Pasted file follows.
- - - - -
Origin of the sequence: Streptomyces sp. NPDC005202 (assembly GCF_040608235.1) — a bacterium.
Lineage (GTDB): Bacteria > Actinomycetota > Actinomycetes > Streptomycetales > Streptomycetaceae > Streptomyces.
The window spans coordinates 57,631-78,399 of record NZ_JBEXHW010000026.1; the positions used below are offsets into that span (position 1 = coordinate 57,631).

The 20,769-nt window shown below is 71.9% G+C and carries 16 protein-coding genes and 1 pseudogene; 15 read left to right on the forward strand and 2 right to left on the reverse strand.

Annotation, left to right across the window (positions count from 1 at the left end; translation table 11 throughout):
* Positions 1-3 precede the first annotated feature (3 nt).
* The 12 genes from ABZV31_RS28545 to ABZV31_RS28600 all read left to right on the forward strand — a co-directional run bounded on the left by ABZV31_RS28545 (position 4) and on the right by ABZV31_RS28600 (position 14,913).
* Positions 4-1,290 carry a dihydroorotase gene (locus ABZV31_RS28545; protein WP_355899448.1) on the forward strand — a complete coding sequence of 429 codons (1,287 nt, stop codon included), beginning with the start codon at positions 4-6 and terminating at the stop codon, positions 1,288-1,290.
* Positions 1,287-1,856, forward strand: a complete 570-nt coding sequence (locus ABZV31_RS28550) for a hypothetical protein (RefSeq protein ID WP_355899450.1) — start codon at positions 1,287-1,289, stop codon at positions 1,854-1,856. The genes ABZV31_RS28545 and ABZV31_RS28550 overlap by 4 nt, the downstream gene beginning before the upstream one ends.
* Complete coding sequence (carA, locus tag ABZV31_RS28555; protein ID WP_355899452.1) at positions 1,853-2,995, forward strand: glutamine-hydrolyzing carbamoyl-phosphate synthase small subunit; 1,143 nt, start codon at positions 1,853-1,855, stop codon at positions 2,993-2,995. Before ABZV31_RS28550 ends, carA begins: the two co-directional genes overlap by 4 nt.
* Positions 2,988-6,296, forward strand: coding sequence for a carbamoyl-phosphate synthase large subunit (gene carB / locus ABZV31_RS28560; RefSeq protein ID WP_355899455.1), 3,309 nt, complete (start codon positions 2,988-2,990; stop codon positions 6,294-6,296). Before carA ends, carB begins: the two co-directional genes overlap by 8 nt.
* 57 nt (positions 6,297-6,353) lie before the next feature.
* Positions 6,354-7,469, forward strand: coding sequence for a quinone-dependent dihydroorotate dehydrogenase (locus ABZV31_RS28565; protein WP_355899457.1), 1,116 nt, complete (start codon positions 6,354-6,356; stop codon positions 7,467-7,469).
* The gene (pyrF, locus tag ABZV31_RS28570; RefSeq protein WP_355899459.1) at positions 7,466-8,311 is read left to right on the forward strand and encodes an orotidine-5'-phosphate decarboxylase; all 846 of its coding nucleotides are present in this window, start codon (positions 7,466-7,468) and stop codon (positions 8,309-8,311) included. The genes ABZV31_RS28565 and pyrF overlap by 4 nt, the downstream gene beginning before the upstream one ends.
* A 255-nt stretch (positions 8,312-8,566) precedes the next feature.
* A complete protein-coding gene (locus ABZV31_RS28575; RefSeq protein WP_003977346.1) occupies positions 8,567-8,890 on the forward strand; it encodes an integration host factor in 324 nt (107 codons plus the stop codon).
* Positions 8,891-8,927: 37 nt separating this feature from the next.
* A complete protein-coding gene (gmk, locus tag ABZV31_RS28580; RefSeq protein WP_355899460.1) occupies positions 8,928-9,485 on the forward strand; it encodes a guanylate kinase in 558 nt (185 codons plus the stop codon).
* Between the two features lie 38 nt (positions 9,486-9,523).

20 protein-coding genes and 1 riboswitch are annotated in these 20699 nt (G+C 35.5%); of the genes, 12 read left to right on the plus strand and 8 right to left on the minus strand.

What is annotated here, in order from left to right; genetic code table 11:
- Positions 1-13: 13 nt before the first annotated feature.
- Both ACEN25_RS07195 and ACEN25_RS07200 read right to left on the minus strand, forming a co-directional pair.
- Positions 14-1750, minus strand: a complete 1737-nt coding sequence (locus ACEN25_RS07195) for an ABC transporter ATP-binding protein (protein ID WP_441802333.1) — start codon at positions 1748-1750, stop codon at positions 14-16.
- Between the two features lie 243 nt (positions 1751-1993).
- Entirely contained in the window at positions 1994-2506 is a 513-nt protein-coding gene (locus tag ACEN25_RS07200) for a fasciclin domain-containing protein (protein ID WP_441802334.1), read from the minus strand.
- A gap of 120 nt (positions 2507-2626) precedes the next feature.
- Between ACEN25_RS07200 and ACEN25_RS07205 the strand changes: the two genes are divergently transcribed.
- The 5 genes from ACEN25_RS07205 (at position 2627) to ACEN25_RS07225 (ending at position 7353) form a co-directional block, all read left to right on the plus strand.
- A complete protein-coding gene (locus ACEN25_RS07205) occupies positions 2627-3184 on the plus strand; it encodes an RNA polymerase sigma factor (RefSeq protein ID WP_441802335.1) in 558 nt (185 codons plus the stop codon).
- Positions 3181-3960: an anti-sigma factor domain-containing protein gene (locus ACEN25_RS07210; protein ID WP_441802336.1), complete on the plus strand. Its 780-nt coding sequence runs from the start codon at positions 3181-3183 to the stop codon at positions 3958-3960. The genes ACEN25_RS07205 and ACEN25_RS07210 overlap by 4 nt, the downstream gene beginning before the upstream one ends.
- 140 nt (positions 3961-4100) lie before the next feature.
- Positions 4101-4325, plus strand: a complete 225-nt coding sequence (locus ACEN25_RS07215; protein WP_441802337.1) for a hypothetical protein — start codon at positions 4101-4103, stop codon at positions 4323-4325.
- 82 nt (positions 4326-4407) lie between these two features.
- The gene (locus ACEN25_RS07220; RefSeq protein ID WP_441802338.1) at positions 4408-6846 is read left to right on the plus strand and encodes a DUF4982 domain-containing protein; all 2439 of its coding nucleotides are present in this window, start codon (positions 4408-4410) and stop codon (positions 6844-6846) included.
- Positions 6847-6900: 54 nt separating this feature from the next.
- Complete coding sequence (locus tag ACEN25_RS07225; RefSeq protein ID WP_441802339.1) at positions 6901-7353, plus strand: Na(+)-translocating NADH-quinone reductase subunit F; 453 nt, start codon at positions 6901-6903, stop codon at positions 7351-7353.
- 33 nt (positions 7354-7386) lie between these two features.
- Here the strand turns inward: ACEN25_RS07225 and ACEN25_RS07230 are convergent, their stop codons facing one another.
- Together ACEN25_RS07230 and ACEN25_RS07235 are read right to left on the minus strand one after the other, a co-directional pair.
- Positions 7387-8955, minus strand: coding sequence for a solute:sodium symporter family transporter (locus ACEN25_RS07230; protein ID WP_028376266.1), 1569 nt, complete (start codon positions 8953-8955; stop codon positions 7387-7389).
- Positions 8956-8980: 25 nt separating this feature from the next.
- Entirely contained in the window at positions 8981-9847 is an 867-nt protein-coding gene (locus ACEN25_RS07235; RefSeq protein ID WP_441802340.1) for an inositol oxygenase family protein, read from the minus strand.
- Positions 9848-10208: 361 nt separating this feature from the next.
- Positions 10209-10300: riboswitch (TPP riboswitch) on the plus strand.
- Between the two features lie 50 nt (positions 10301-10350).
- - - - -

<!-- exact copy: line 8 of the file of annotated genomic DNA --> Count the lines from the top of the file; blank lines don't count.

* Positions 4-1,290 carry a dihydroorotase gene (locus ABZV31_RS28545; protein WP_355899448.1) on the forward strand — a complete coding sequence of 429 codons (1,287 nt, stop codon included), beginning with the start codon at positions 4-6 and terminating at the stop codon, positions 1,288-1,290.